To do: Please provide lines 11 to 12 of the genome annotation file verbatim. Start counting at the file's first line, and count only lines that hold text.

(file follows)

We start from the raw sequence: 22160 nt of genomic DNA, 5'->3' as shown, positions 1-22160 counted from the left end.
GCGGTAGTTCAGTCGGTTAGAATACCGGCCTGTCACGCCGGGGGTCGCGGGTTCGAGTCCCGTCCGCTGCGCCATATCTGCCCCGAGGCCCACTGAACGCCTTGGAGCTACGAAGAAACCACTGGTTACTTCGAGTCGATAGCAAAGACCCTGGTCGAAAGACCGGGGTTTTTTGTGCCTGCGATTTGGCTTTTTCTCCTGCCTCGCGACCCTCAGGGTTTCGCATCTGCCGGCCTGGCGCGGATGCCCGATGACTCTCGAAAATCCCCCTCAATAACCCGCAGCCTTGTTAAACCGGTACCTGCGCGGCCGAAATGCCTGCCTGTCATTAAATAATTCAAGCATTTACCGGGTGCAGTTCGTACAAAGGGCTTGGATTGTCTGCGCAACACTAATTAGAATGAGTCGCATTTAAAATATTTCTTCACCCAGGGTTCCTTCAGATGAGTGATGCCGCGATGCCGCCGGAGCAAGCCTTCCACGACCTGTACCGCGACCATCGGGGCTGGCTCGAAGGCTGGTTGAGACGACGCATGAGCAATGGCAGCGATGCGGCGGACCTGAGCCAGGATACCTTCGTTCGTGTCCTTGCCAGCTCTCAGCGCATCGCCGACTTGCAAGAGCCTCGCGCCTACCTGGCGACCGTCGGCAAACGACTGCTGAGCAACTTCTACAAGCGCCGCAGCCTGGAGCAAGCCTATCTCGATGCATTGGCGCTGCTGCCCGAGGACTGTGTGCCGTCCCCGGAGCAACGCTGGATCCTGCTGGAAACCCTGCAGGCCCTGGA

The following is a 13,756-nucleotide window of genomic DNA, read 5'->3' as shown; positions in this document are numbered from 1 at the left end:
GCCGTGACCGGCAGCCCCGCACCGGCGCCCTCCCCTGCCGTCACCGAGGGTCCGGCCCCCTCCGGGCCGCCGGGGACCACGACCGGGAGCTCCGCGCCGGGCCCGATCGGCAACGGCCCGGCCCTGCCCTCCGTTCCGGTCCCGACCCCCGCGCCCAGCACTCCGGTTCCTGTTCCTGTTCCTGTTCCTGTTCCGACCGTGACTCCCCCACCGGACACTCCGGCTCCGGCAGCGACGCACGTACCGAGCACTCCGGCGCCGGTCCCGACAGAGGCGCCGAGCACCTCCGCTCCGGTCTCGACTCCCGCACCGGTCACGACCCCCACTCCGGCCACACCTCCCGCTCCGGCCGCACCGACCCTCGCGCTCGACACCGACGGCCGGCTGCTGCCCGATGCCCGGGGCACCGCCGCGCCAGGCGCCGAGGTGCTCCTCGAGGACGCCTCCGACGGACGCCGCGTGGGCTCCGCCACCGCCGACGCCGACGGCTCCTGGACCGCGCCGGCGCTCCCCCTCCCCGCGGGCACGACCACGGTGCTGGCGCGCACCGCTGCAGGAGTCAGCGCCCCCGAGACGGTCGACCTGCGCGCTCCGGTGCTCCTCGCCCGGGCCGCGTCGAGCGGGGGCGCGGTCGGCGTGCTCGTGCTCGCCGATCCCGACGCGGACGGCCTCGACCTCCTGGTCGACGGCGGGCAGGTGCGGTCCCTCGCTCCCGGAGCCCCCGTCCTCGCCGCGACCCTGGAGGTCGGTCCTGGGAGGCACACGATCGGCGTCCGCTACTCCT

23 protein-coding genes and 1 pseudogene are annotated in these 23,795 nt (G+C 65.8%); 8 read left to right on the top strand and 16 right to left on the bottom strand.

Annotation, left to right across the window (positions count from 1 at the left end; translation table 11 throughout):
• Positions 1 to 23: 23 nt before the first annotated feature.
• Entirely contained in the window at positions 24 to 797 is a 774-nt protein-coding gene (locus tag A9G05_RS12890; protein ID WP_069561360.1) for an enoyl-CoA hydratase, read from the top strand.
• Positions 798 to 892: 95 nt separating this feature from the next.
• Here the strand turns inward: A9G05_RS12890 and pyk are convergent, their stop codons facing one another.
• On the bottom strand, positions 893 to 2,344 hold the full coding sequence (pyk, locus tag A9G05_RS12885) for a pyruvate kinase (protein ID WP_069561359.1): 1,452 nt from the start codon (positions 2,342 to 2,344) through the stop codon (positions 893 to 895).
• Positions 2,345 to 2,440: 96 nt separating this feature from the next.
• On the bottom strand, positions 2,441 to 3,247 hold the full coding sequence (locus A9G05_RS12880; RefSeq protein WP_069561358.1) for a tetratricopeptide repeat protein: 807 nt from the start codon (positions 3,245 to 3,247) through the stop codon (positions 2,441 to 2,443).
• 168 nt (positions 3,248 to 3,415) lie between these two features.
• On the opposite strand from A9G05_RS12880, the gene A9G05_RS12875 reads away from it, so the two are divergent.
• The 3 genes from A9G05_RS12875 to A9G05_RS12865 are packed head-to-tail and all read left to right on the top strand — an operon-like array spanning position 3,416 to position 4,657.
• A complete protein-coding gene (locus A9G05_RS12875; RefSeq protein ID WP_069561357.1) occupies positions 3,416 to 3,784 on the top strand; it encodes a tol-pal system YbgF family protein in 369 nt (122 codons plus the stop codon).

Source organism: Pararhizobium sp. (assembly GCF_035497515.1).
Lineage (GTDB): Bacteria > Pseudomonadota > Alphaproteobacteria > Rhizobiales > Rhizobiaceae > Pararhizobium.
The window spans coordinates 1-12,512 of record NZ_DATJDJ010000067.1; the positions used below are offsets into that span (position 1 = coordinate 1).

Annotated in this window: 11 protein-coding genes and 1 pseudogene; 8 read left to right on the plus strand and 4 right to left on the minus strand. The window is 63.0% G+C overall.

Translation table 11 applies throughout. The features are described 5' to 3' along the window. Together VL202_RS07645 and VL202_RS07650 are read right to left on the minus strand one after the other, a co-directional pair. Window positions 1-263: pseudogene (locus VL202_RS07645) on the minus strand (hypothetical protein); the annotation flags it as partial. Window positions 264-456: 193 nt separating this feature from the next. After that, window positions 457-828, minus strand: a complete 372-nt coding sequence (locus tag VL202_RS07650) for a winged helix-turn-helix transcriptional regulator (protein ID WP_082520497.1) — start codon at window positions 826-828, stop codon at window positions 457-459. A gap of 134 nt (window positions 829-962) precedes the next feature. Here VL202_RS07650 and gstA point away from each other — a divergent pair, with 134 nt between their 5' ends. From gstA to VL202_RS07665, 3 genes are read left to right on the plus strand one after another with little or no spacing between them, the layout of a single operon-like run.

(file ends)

• On the bottom strand, positions 893 to 2,344 hold the full coding sequence (pyk, locus tag A9G05_RS12885) for a pyruvate kinase (protein ID WP_069561359.1): 1,452 nt from the start codon (positions 2,342 to 2,344) through the stop codon (positions 893 to 895).
• Positions 2,345 to 2,440: 96 nt separating this feature from the next.